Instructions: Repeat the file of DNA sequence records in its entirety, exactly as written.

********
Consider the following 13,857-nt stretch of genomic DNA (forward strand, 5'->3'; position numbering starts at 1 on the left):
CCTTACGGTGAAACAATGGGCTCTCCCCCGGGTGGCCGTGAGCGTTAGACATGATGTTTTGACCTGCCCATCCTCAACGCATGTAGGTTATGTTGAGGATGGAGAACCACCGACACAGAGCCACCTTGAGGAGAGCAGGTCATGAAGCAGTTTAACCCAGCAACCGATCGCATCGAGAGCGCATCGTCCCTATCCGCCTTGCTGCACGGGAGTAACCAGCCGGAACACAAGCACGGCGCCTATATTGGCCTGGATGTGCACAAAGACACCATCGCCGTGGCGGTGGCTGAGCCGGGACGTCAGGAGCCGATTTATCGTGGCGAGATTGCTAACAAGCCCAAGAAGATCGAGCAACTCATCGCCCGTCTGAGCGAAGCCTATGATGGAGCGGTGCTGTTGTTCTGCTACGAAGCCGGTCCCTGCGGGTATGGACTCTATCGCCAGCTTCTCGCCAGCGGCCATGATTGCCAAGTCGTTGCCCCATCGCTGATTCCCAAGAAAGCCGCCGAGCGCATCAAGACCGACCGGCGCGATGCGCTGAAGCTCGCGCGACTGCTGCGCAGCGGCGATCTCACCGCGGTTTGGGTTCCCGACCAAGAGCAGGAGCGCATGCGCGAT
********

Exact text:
Consider the following 13,857-nt stretch of genomic DNA (forward strand, 5'->3'; position numbering starts at 1 on the left):
CCTTACGGTGAAACAATGGGCTCTCCCCCGGGTGGCCGTGAGCGTTAGACATGATGTTTTGACCTGCCCATCCTCAACGCATGTAGGTTATGTTGAGGATGGAGAACCACCGACACAGAGCCACCTTGAGGAGAGCAGGTCATGAAGCAGTTTAACCCAGCAACCGATCGCATCGAGAGCGCATCGTCCCTATCCGCCTTGCTGCACGGGAGTAACCAGCCGGAACACAAGCACGGCGCCTATATTGGCCTGGATGTGCACAAAGACACCATCGCCGTGGCGGTGGCTGAGCCGGGACGTCAGGAGCCGATTTATCGTGGCGAGATTGCTAACAAGCCCAAGAAGATCGAGCAACTCATCGCCCGTCTGAGCGAAGCCTATGATGGAGCGGTGCTGTTGTTCTGCTACGAAGCCGGTCCCTGCGGGTATGGACTCTATCGCCAGCTTCTCGCCAGCGGCCATGATTGCCAAGTCGTTGCCCCATCGCTGATTCCCAAGAAAGCCGCCGAGCGCATCAAGACCGACCGGCGCGATGCGCTGAAGCTCGCGCGACTGCTGCGCAGCGGCGATCTCACCGCGGTTTGGGTTCCCGACCAAGAGCAGGAGCGCATGCGCGAT